With the planned Brexit leaving date fast approaching and no deal agreed, many businesses are concerned about the future. Whilst it is hoped that an agreement will be in place in time, there are still some things businesses trading with Europe can do now to put themselves in the best position. 

Apply for an EORI Number
Economic Operator Registration and Identification (EORI) numbers are used by businesses moving goods in or out of Europe. This number will be required to continue importing and exporting goods unless other arrangements are agreed. It also allows a business to apply for authorisation to use simpler customs processes for any such transaction. 

If your business is VAT registered, you will simply need your VAT registration number and registered name to apply. The application for VAT registered businesses covers both imports and exports. 

If you are not VAT registered, then there are separate forms for importing and exporting. You will need the following information.

All applicants
• Postal address in the UK
• e-mail address

Sole traders/partnerships
• Date of birth (if partnership, this is required for all partners)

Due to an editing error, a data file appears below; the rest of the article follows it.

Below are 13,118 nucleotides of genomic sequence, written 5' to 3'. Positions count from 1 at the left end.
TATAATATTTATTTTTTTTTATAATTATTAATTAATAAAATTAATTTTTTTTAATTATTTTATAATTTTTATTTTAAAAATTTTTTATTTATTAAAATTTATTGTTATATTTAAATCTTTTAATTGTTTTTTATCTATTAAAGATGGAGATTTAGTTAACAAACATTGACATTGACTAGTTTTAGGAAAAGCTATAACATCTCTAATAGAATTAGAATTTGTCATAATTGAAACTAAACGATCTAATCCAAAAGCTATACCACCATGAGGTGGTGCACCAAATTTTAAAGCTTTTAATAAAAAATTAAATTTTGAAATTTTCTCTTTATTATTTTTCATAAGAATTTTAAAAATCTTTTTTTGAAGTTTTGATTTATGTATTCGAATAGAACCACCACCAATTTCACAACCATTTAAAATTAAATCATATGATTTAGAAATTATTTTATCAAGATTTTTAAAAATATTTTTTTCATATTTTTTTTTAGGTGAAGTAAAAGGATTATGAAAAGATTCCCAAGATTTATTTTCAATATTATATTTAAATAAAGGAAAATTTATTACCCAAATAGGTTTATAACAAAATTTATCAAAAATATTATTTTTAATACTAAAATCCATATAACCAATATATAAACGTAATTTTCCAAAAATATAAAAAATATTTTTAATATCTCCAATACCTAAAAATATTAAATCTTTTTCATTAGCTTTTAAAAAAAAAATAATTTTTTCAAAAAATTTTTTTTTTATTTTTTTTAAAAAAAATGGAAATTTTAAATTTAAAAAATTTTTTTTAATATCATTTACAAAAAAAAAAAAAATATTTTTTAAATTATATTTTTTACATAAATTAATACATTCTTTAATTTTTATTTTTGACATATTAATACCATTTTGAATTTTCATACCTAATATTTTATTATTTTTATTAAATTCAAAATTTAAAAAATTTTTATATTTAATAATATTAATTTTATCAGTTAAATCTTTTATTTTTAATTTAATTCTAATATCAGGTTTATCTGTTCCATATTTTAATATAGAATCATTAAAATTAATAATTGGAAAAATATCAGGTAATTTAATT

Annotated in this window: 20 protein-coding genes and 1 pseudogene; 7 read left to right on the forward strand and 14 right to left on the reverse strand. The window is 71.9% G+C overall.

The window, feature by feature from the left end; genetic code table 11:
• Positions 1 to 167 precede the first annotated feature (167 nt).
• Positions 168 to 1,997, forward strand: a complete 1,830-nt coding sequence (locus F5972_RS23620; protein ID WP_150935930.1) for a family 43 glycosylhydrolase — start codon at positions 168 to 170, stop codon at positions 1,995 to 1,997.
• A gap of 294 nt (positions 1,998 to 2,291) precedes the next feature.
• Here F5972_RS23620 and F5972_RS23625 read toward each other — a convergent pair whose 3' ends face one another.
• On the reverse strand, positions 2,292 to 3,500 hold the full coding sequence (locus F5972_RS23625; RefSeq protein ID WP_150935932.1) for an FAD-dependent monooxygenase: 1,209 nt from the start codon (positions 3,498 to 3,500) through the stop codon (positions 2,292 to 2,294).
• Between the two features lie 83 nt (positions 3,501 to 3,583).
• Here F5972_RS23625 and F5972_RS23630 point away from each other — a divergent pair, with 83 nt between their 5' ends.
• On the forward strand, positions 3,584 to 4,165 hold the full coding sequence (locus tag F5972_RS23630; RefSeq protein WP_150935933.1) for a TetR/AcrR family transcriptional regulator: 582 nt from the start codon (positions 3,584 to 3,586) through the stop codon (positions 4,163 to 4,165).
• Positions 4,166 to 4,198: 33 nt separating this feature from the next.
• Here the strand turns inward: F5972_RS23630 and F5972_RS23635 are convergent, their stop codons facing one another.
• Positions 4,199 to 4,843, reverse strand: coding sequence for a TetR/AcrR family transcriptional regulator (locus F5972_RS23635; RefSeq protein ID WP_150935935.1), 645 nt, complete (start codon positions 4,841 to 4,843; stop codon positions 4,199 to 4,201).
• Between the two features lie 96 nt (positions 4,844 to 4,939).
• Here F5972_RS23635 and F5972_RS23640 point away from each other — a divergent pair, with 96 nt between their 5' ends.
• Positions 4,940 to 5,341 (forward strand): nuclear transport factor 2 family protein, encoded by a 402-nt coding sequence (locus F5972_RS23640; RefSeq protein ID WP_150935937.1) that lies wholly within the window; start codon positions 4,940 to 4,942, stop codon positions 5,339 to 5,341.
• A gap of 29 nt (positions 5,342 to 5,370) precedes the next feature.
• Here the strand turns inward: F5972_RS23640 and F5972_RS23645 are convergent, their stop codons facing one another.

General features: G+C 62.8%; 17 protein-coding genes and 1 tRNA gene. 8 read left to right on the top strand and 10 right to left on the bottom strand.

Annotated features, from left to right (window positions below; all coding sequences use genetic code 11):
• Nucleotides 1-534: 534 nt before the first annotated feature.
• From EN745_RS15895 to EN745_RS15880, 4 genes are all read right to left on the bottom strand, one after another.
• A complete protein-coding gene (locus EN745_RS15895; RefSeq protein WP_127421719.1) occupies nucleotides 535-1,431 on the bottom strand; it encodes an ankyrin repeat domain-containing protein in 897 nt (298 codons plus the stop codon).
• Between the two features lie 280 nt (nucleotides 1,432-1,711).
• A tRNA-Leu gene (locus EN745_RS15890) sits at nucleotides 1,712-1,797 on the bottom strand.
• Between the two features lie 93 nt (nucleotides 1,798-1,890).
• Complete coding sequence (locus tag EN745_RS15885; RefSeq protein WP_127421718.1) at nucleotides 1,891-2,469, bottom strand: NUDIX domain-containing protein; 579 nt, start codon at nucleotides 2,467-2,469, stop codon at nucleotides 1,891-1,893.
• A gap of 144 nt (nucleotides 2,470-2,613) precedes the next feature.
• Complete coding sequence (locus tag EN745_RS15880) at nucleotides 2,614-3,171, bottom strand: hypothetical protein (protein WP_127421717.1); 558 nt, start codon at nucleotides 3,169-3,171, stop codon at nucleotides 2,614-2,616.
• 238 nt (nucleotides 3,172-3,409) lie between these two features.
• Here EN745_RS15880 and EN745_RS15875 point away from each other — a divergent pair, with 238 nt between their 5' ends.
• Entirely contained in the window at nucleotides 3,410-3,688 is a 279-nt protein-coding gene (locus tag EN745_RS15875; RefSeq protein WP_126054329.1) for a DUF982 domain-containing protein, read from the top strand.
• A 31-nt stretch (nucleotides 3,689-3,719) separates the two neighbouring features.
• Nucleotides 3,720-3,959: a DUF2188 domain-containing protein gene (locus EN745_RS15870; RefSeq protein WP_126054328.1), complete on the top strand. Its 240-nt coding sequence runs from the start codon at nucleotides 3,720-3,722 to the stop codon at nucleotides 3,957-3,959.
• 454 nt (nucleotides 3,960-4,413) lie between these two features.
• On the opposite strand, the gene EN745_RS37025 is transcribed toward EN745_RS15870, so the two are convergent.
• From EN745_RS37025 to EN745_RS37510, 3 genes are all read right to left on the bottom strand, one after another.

• National Insurance number (if partnership, this is required for all partners)

Limited companies
• Company Registration Number
• Date of incorporation
• Country of incorporation

All registration forms can be found online here (tinyurl.com/y9uccgxz). Subject to delays from a rush of applications, the number should be issued in about 3 days. 

Hire a customs agent
Ordinary trading rules require customs declarations to be made for all imports and exports. Whilst it is possible for businesses to make such declarations themselves, this is a specialist area and the requirements can be complex. As such, most businesses would be advised to employ a customs agent to make them on their behalf.

As such agents are likely to be inundated with requests post-Brexit, it may be worth contacting a few agents to ensure your work can be done promptly. 

Speak to suppliers and customers
Not seeing themselves as directly affected by Brexit, most European businesses are not considering the impact of this change. By speaking to your contacts now, you can ensure that you both know what you are going to do to minimise the impact of a no deal Brexit. If your business partners are not prepared, then your own plans may prove worthless. 

We still do not know what the result of Brexit will be. Despite the Northern Ireland border being a recurring issue, businesses that simply trade across this border are still being advised they do not need to take the measures above. There will no doubt be further developments, but a few simple steps now could avoid a lot of business disruption later.

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